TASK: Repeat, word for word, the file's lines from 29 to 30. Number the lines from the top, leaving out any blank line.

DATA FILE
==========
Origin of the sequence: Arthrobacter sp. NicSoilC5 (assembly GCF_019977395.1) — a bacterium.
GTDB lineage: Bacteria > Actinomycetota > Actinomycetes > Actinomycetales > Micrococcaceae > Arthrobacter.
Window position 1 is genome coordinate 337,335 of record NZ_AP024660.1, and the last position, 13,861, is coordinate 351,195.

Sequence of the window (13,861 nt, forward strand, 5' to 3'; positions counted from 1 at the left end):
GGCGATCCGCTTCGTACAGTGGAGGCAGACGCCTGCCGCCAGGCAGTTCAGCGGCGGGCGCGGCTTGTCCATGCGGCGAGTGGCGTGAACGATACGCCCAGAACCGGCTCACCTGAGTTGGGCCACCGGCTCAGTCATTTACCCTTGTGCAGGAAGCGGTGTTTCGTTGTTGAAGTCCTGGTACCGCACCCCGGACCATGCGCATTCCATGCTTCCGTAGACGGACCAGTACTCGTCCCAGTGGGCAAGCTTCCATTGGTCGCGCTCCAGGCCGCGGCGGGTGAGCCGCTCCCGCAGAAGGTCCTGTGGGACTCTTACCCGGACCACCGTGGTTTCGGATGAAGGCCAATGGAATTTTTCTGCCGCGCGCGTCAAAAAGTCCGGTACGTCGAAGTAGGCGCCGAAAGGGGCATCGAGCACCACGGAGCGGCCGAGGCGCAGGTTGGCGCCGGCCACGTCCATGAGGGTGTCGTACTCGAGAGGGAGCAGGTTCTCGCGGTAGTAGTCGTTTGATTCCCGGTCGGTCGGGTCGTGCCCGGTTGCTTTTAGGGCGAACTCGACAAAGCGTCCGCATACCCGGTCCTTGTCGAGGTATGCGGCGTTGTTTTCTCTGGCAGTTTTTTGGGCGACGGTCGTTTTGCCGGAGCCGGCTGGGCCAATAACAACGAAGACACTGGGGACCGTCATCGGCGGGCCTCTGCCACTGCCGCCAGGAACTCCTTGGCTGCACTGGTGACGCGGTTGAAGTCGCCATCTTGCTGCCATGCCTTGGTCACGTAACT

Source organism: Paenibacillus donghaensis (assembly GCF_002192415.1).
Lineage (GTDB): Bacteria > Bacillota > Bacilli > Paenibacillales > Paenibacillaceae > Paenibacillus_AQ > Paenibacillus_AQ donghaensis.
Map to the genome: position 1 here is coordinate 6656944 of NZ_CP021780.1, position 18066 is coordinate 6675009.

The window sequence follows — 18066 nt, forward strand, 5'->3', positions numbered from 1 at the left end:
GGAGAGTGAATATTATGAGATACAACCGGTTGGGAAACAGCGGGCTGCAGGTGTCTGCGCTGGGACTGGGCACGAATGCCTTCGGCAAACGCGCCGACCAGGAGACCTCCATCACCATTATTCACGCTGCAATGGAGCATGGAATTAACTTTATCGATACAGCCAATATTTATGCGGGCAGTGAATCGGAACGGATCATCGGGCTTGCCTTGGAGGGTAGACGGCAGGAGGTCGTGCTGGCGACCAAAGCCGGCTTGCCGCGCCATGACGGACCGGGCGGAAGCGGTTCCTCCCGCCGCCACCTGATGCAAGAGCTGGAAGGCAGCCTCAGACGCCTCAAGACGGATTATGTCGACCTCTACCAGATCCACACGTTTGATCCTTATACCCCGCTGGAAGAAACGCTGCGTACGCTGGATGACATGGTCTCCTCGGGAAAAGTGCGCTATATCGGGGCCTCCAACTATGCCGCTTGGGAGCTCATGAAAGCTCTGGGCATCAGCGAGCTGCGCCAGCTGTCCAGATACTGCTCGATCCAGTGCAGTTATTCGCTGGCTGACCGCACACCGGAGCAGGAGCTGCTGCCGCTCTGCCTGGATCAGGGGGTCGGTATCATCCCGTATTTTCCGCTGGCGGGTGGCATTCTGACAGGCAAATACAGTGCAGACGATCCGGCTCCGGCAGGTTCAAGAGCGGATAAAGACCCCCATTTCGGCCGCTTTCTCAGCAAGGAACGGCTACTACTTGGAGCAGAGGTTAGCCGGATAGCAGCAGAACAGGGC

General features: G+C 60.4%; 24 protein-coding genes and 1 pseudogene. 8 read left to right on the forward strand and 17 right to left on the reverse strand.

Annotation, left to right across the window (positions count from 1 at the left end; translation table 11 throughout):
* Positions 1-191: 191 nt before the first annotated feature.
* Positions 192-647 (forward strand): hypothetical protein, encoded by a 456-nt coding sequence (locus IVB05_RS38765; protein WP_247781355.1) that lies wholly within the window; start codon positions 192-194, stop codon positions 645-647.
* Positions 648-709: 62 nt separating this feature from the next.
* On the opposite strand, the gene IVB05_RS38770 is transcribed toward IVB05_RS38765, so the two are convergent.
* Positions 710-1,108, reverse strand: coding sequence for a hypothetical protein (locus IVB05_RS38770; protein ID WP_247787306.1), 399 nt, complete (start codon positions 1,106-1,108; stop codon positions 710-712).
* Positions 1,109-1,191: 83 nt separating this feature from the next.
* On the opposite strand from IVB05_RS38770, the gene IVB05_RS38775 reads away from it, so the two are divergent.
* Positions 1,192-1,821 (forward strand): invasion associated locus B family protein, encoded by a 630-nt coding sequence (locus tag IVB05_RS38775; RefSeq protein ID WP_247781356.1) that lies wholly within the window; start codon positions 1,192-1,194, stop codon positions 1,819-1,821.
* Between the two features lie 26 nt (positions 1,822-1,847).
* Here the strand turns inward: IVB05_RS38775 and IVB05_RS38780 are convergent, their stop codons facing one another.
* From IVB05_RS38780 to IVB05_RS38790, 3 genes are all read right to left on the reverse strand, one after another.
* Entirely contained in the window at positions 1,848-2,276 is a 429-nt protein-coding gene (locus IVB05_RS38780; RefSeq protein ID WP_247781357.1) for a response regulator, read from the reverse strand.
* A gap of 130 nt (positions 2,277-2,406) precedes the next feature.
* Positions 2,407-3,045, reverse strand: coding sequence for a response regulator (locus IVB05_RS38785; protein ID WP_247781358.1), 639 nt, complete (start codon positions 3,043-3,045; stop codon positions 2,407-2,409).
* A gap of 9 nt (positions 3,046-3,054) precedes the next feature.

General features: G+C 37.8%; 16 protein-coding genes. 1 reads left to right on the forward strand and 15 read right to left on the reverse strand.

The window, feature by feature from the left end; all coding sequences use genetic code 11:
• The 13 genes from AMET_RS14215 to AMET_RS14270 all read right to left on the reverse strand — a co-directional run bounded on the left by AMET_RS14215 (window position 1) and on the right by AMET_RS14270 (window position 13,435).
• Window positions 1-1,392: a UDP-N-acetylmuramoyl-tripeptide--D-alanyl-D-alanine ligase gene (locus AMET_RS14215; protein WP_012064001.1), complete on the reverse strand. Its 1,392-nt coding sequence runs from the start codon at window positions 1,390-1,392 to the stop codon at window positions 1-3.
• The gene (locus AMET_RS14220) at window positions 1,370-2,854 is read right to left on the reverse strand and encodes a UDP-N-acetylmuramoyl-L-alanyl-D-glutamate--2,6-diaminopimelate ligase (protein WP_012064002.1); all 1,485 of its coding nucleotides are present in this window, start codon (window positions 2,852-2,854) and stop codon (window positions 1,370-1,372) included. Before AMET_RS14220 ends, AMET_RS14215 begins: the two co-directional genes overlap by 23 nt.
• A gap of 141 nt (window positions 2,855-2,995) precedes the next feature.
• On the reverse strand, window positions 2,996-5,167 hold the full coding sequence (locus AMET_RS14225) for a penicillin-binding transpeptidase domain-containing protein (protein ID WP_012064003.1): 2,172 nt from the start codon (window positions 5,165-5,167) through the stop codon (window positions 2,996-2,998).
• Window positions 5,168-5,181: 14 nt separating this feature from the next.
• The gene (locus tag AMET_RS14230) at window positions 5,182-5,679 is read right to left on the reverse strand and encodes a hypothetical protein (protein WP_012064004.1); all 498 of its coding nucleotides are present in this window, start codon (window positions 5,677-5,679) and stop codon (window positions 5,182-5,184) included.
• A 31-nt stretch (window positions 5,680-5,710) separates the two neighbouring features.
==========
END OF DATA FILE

The window, feature by feature from the left end; all coding sequences use genetic code 11:
• The 13 genes from AMET_RS14215 to AMET_RS14270 all read right to left on the reverse strand — a co-directional run bounded on the left by AMET_RS14215 (window position 1) and on the right by AMET_RS14270 (window position 13,435).